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Syria's Sieges

Logo https://stories.paxforpeace.nl/siege-watch

PAX and The Syria Institute's Siege Watch project

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Between 2012 and 2018, 2.5 million Syrians lived under siege. Thousands of people died because of the sieges, tens of thousands were injured or suffered from hunger. Hundreds of thousands were forced to move to a different part of the country, and are not allowed to return.
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Abdalmonam Eassa lived under siege for nearly 6 years. He grew up in Hamouriya, a village in the lush Eastern Ghouta region outside Damascus. Eastern Ghouta was the bread basket for the capital. It was also the centre of the uprisings against Bashar al-Assad's regime.
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Abdulmonam was 16 when the uprising started. He had been going to high school in Damascus, but as the uprising progressed and the army placed more and more checkpoints on the roads, that became impossible. He was stuck in his hometown.
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"One day, the Syrian army came, blocked the street and got all the men and young men out of their houses. They made us stand in line. They stuffed a t-shirt in your face, you cannot see.

They make us all say that we love Bashar al-Assad. A soldier hit a guy who wasn't saying it loud enough. One soldier joked to another, 'Let's kill every other one. Kill, let live, kill, let live...' I was so scared."
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Eastern Ghouta was one of the centres of the uprising. Early on in the conflict, the Syrian army started surrounding areas that were strongly opposed to Bashar al-Assad's regime. Areas such as Eastern Ghouta. It was collective punishment aimed at anyone daring to oppose Assad. It was also a military strategy, a way to force the opposition to surrender.
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In Hamouriya, Abdulmonam and his family had to scrounge to stay alive. During a particularly bad period, all they had to eat was animal feed, sold by the local farmers who could no longer raise livestock.

Abdulmonam knew a woman who made a fire to boil water, just so her children would think supper was coming. In the meantime, they fell asleep.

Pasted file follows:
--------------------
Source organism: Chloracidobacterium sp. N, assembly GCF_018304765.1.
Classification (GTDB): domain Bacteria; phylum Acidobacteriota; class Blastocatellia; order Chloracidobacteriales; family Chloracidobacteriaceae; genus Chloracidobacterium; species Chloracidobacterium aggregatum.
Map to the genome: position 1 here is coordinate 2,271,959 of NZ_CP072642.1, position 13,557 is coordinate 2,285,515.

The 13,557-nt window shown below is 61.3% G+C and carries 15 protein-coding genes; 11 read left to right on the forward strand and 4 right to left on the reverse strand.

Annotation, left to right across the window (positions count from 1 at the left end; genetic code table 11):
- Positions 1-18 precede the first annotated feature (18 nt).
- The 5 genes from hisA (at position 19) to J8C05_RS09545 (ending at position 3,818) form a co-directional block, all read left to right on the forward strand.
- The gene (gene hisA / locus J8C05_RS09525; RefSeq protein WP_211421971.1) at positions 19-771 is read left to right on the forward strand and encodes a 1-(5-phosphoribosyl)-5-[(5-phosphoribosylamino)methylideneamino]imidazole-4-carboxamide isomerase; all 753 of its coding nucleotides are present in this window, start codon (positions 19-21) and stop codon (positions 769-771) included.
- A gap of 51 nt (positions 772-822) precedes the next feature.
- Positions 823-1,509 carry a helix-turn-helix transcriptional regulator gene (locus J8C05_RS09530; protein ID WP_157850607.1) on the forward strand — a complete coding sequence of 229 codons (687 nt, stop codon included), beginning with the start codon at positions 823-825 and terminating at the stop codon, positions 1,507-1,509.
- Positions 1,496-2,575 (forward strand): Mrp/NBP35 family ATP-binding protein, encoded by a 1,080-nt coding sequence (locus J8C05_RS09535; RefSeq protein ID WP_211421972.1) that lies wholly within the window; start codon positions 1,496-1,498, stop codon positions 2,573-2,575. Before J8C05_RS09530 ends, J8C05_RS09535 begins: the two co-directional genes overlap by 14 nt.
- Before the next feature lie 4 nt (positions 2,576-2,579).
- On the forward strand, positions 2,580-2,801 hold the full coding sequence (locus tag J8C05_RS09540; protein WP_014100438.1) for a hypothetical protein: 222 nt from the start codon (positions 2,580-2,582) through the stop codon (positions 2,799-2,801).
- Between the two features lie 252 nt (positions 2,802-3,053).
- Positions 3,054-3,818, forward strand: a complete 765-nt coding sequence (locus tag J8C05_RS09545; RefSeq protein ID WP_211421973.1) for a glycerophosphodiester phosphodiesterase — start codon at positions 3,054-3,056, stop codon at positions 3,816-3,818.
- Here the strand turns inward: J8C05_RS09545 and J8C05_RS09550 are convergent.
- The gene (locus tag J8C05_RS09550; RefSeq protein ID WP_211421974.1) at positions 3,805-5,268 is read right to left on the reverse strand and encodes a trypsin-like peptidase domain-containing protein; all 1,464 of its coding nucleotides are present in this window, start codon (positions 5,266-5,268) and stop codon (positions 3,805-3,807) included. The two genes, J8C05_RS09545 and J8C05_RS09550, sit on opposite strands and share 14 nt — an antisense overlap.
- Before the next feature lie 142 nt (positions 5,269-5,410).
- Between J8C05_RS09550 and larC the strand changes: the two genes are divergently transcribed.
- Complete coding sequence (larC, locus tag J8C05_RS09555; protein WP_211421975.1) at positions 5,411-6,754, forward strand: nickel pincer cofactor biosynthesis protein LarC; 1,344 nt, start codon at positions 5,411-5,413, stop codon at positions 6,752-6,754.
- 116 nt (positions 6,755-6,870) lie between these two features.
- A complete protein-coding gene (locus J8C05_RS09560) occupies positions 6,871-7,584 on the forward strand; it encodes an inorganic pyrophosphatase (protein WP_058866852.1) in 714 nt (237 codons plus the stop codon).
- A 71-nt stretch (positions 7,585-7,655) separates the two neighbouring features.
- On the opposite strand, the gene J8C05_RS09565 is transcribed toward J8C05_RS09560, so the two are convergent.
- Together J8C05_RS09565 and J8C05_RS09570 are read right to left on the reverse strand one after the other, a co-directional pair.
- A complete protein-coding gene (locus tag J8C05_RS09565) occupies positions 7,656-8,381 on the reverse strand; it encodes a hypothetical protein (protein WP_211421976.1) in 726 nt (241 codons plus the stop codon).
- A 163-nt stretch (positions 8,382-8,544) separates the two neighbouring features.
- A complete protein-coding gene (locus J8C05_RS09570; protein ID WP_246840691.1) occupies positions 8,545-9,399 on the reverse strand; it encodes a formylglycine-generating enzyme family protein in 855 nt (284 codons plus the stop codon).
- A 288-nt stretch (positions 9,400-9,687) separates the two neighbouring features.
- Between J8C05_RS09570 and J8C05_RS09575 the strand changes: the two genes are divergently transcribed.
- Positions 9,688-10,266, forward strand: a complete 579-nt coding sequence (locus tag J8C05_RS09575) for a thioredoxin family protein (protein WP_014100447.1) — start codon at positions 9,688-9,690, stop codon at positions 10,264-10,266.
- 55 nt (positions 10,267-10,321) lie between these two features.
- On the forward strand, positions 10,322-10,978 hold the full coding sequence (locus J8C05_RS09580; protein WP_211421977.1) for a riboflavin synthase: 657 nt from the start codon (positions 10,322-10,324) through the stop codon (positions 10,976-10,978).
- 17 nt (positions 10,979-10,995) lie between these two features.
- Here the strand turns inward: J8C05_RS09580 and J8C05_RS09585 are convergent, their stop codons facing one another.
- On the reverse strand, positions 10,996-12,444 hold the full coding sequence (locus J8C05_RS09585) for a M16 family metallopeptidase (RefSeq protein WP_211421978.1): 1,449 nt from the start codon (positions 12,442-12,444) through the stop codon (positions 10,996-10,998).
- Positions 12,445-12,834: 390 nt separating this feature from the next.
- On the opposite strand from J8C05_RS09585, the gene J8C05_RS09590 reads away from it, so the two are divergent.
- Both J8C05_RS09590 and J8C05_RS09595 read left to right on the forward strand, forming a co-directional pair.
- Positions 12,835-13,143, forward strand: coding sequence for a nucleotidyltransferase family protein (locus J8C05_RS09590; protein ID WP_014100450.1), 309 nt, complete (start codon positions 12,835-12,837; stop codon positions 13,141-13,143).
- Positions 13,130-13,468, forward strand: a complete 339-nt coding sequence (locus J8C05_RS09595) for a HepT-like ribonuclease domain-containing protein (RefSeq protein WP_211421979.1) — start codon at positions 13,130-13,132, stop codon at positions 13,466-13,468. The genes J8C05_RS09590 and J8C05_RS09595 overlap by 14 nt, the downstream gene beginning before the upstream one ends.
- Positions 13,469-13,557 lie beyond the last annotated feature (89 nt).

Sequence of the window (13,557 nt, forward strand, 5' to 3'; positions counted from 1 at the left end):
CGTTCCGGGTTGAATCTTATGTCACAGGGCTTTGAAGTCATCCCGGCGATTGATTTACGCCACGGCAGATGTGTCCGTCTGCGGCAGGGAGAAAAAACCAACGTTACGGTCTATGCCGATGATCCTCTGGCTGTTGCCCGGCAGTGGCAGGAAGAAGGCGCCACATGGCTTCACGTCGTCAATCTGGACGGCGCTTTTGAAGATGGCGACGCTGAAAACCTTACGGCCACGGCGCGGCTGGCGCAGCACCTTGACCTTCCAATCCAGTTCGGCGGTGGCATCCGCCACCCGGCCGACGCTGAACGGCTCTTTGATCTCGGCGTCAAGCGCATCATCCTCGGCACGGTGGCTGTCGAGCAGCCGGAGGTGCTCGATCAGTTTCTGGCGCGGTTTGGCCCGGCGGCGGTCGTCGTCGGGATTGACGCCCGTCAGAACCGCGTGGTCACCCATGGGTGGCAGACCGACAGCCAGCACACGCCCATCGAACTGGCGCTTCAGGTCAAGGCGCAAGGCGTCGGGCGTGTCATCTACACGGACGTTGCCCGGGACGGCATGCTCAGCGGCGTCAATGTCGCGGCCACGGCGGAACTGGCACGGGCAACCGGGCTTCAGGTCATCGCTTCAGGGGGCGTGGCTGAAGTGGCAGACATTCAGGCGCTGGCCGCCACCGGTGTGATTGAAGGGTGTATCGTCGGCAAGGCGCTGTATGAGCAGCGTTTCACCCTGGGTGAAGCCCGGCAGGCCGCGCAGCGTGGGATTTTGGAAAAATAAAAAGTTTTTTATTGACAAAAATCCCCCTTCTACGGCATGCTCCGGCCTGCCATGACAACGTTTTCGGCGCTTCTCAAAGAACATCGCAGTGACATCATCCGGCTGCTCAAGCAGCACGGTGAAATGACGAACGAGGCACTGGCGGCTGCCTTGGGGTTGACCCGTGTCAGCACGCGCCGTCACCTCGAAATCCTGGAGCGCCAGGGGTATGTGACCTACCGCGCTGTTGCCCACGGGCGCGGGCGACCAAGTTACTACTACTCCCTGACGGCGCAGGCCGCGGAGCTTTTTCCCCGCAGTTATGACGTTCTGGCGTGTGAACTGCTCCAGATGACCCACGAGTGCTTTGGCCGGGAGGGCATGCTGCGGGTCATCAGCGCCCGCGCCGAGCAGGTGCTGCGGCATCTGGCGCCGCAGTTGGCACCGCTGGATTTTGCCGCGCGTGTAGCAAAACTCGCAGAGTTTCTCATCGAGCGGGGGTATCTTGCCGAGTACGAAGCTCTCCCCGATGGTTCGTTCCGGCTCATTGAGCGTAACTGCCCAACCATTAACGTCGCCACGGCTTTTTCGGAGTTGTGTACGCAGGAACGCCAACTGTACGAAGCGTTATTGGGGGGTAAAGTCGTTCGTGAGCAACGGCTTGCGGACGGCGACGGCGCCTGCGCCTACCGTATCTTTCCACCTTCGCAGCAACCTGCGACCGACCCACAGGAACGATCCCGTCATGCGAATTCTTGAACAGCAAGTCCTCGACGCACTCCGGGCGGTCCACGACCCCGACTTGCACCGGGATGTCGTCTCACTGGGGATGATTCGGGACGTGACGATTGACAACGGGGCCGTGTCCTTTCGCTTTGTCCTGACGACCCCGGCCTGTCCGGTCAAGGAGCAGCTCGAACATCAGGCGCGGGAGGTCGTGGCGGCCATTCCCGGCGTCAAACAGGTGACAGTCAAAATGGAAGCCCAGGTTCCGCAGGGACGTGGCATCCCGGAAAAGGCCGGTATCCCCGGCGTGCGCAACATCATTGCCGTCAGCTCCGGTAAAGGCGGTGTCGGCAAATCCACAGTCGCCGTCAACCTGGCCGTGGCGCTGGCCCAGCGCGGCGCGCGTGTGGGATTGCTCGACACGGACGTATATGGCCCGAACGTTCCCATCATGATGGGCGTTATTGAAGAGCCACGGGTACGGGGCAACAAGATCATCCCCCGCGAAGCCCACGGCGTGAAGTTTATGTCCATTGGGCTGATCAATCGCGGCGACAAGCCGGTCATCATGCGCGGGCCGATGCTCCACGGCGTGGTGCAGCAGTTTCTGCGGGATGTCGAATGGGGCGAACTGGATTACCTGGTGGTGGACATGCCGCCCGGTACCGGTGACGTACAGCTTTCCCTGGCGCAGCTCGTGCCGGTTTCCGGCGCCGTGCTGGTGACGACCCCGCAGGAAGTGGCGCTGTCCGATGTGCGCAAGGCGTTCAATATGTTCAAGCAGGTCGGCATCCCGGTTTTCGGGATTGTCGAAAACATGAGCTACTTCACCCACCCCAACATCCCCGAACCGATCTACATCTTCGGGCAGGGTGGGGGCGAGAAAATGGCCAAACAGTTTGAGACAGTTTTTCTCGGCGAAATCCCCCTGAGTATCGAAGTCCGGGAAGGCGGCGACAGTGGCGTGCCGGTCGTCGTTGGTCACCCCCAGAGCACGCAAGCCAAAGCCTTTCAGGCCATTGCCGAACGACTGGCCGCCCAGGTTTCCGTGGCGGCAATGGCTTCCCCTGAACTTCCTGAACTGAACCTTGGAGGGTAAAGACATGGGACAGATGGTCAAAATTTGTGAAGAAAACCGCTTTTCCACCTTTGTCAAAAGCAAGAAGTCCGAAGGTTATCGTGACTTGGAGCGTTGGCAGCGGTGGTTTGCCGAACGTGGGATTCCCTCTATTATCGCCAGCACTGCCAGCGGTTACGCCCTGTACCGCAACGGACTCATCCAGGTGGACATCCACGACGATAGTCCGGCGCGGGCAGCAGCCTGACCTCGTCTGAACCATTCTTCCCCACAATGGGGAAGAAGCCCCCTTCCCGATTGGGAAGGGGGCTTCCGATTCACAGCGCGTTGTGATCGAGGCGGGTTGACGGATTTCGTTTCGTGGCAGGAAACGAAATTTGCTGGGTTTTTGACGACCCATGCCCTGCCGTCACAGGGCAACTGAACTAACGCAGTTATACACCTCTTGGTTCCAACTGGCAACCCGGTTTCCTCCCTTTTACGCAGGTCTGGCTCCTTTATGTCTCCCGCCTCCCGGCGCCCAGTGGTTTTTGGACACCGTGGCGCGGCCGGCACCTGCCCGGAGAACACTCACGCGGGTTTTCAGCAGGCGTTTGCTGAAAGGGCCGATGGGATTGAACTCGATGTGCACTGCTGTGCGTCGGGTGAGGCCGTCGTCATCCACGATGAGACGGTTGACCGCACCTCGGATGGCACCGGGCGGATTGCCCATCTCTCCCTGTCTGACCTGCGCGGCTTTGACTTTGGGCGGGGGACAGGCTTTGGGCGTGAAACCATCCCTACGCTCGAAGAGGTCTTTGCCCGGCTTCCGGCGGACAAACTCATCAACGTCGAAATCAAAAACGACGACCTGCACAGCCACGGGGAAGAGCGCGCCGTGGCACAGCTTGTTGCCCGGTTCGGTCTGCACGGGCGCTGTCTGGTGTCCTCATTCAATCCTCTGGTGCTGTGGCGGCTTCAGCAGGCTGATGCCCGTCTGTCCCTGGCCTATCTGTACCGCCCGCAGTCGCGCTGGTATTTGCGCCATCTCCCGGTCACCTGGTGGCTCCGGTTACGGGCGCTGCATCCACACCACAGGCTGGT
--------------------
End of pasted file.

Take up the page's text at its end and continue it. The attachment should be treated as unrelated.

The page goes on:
Audio: Abdulmonam describes how hard it was to find food

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Sieges were a way to punish everyone living in an area where there was opposition to the regime. The Syrian army, joined during the course of the conflict by Russian and Iranian forces, singled out civilian targets for destruction. They bombed schools, hospitals and markets.

They removed all medical supplies from convoys carrying aid. Sometimes they even bombed aid convoys after they had been allowed to enter a besieged area, before the aid could be distributed.
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Abulmonam took to photography as a way of coping with life under siege. He documented the destruction of his neighbourhood, the killing of friends and family members, the strangling of Eastern Ghouta.

Audio: Abdulmonam says he lost any sense of fear

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Of course, when they weren't taking shelter from bombing raids, people tried to live a normal life. Here a shepherd in the town of Ain Tarma in Eastern Ghouta is moving his flock of sheep.
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Abdulmonam was often faced with tough choices - keep taking photos, or stop and help?
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After nearly two months of intensive bombing, a 'scorched earth' campaign also used on other besieged communities, Eastern Ghouta fell in March 2018. The fighters in Eastern Ghouta finally gave up and were forced to accept terms of surrender which included the deportation of tens of thousands of men, women and children. Abdulmonam was one of the people who got on a green bus and was taken to the north.
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The sieges are over. Except that they aren't over. Not for the people who stayed behind in these towns, cities and villages. They still face hardship, lack of services, surveillance. And those who were deported are not allowed to go back to their homes.

People like Abdulmonam. He made it to Paris, and is adjusting to life there. But he can't see his mother, his brothers or sisters.

He can't go home. 
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